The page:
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A LACK of public charging infrastructure as the biggest barrier to fleets adopting electric vehicles.
Almost six in ten (59%) of fleets surveyed in the latest Arval Mobility Observatory Barometer research said they are not considering implementing EVs because of charging issues.
However, the majority of perceived barriers listed by non-EV adopting fleets reduced significantly over the past year.

Other constraints include the purchase price being higher than that of a petrol or diesel car, and then no charging being available at the employee’s home, which dropped from more than half (55%) last year, to just 37% this year.

Shaun Sadlier, Head of Arval Mobility Observatory in the UK, said: “Although public charging is seen by businesses as the biggest problem when it comes to EV adoption, to a great extent the charging issue that they face can be solved by those employers themselves.

“They can choose to invest in office and home charging for example. However, difficulties surrounding public charging are very much in the hands of others, but the regular updates on significant investment in the charging infrastructure indicate that this will become less of an issue in the future.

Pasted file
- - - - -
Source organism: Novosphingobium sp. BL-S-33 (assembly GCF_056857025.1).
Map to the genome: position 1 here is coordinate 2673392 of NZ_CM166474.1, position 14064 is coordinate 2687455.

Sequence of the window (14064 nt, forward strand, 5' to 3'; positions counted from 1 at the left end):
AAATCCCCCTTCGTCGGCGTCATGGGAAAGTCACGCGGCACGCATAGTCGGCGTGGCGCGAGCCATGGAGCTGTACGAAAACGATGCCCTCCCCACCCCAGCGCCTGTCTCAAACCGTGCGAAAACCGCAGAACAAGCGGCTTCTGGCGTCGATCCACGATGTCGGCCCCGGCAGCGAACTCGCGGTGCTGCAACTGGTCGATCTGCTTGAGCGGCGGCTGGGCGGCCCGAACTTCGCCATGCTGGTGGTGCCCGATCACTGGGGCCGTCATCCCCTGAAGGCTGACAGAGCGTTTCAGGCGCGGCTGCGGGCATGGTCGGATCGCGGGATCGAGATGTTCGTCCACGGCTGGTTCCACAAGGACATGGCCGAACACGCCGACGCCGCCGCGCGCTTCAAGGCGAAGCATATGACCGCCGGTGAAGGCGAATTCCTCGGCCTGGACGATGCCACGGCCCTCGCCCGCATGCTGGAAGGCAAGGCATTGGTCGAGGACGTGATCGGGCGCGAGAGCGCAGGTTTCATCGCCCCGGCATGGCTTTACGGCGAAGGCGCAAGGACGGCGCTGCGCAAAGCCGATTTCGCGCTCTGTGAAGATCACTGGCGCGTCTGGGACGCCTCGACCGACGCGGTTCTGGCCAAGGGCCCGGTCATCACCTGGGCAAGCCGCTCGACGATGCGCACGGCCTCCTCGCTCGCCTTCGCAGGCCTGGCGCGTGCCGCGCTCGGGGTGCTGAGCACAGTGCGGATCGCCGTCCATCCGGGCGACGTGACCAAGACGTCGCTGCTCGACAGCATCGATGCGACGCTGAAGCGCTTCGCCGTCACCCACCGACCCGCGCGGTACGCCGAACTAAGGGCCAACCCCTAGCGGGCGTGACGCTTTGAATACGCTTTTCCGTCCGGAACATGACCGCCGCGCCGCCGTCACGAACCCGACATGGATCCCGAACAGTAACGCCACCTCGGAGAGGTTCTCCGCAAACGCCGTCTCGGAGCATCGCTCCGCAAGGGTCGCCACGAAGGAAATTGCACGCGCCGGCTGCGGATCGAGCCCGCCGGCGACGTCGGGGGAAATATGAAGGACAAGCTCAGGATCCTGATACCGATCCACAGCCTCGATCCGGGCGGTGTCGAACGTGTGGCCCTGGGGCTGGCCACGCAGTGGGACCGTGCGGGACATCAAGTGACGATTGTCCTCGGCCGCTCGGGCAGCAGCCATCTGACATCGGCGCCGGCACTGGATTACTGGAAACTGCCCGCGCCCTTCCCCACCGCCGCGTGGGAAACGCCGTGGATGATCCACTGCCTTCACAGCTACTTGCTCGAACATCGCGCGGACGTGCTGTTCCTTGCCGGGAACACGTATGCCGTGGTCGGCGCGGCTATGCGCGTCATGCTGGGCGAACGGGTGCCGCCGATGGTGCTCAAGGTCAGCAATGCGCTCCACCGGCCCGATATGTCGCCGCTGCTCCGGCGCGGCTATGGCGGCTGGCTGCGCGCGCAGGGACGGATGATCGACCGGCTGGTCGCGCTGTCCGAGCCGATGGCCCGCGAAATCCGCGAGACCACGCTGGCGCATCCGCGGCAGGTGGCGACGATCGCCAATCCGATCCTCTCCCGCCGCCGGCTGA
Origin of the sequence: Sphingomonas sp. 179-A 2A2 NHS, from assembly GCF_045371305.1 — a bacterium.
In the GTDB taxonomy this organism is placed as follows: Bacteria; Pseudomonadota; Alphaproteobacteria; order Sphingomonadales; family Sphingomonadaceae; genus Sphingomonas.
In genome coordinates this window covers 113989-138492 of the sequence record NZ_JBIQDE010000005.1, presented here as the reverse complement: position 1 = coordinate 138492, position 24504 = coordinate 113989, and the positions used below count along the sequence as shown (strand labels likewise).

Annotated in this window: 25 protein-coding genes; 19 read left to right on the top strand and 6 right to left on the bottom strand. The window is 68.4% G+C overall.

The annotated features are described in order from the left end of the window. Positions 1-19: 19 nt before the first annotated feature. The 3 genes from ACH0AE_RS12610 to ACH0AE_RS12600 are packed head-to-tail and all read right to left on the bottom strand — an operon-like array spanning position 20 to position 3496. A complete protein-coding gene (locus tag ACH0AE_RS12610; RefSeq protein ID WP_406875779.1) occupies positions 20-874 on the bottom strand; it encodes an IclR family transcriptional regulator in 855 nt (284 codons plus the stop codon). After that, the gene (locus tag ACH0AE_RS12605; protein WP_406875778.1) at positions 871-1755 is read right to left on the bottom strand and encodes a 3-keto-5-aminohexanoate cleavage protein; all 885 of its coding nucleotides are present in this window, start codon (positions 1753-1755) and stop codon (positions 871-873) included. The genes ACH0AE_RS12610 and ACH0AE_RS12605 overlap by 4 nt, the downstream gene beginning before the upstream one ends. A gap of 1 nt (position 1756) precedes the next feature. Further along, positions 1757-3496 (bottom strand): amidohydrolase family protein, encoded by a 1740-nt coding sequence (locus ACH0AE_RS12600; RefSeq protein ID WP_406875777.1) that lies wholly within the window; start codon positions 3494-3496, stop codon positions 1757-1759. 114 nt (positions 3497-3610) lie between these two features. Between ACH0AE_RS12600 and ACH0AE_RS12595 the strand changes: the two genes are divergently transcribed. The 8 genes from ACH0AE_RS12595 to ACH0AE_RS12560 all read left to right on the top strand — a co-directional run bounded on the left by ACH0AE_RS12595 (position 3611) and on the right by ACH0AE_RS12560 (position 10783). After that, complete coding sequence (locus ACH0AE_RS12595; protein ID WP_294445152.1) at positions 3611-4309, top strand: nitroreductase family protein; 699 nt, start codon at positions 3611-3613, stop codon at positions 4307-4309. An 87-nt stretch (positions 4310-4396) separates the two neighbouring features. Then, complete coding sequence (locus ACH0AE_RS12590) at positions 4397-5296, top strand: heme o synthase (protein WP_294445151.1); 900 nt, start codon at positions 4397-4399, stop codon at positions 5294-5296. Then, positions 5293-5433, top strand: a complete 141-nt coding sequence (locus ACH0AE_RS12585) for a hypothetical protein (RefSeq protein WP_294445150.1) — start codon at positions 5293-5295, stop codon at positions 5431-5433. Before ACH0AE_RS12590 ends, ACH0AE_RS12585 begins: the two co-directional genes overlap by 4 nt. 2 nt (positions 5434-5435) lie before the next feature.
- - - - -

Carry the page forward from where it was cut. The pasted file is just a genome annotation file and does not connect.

“This issue is especially difficult for the four out of ten motorists who do not have driveways and rely on third parties such as local authorities and commercial charging providers to fit facilities on the streets near their homes. While this is not happening as quickly as these fleets would like, the continued investment in new rapid-charging infrastructure will make operating an EV much easier for those who can’t charge at home in the future.”

Sadlier added it was encouraging that, compared to last year, most of the issues about which fleets were being questioned in the research were now perceived as smaller problems.

“Our view of this is that businesses are becoming more and more accustomed to, and enthusiastic about, EV adoption. The technology, which was previously new to many of them, now holds fewer fears as they can see more and more of these vehicles being successfully used day-to-day on their own fleets, by other businesses, and by private motorists.

“We fully expect these objections to fall even further or disappear in next year’s Arval Mobility Observatory Barometer.”


The number of public charging points   59%
The purchase price is higher than a petrol or diesel car    43% (down from 65% last year)
The range of available models is limited    39% (down from 64% last year)
No charging is available at the employee’s home    37% (down from 55% last year)
No charging is available at our company offices    36% (down from 55% last year)
There are question marks over reliability    27% (down from 34% last year)
Employee reluctance to drive such vehicles    15%

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